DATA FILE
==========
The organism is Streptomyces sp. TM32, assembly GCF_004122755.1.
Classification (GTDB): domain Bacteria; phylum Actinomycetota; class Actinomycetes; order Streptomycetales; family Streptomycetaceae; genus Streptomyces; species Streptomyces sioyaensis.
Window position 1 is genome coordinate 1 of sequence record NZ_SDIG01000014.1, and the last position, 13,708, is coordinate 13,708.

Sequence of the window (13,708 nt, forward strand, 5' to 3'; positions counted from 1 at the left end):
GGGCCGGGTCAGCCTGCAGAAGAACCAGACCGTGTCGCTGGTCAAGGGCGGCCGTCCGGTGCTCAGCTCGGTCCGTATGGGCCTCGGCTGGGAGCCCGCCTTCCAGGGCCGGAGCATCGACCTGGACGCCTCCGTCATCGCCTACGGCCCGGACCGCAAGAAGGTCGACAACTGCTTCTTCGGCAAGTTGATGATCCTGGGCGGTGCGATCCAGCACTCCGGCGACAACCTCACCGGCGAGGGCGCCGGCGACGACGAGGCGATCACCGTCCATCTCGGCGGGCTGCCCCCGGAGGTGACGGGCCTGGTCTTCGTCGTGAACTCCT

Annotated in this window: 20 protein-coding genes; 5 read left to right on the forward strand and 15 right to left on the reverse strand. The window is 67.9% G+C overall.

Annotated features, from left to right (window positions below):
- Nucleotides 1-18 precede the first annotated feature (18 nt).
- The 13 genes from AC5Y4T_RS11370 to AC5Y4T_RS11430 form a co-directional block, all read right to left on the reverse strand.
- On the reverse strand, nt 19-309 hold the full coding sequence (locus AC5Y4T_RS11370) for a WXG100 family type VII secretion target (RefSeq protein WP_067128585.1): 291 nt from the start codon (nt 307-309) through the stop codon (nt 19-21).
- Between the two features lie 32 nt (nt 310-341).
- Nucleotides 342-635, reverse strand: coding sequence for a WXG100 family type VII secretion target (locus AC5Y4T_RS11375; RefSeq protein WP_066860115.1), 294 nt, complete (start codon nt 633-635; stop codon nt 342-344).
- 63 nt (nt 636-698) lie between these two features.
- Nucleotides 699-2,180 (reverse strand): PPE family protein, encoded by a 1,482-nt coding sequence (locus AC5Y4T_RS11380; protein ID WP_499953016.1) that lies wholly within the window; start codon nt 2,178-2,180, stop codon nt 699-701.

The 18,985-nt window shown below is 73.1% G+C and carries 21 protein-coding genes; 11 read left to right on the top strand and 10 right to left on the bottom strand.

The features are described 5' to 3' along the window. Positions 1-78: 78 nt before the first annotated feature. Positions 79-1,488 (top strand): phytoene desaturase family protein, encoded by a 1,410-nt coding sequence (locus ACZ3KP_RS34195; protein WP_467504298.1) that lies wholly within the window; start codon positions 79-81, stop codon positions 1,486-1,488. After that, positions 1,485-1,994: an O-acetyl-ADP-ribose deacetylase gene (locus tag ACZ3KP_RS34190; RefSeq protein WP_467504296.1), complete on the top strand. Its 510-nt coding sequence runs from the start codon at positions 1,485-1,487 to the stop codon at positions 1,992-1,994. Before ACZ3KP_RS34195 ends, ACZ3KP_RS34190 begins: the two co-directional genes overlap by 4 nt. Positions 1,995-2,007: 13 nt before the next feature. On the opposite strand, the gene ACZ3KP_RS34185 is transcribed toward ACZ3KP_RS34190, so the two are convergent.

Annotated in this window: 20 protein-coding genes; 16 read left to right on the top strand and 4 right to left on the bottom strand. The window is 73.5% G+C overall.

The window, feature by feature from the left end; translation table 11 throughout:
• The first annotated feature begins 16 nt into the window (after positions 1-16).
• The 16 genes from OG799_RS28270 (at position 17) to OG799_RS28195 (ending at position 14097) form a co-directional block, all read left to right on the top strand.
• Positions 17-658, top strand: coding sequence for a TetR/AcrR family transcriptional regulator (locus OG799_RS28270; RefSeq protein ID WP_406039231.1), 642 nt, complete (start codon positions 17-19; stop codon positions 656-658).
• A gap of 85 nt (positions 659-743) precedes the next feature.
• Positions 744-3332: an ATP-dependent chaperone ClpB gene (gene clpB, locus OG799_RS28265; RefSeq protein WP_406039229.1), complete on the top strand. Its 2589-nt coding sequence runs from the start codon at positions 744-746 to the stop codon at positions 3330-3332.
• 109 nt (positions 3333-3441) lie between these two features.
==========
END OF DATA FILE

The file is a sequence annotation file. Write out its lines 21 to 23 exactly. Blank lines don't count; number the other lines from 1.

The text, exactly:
• Positions 17-658, top strand: coding sequence for a TetR/AcrR family transcriptional regulator (locus OG799_RS28270; RefSeq protein ID WP_406039231.1), 642 nt, complete (start codon positions 17-19; stop codon positions 656-658).
• A gap of 85 nt (positions 659-743) precedes the next feature.
• Positions 744-3332: an ATP-dependent chaperone ClpB gene (gene clpB, locus OG799_RS28265; RefSeq protein WP_406039229.1), complete on the top strand. Its 2589-nt coding sequence runs from the start codon at positions 744-746 to the stop codon at positions 3330-3332.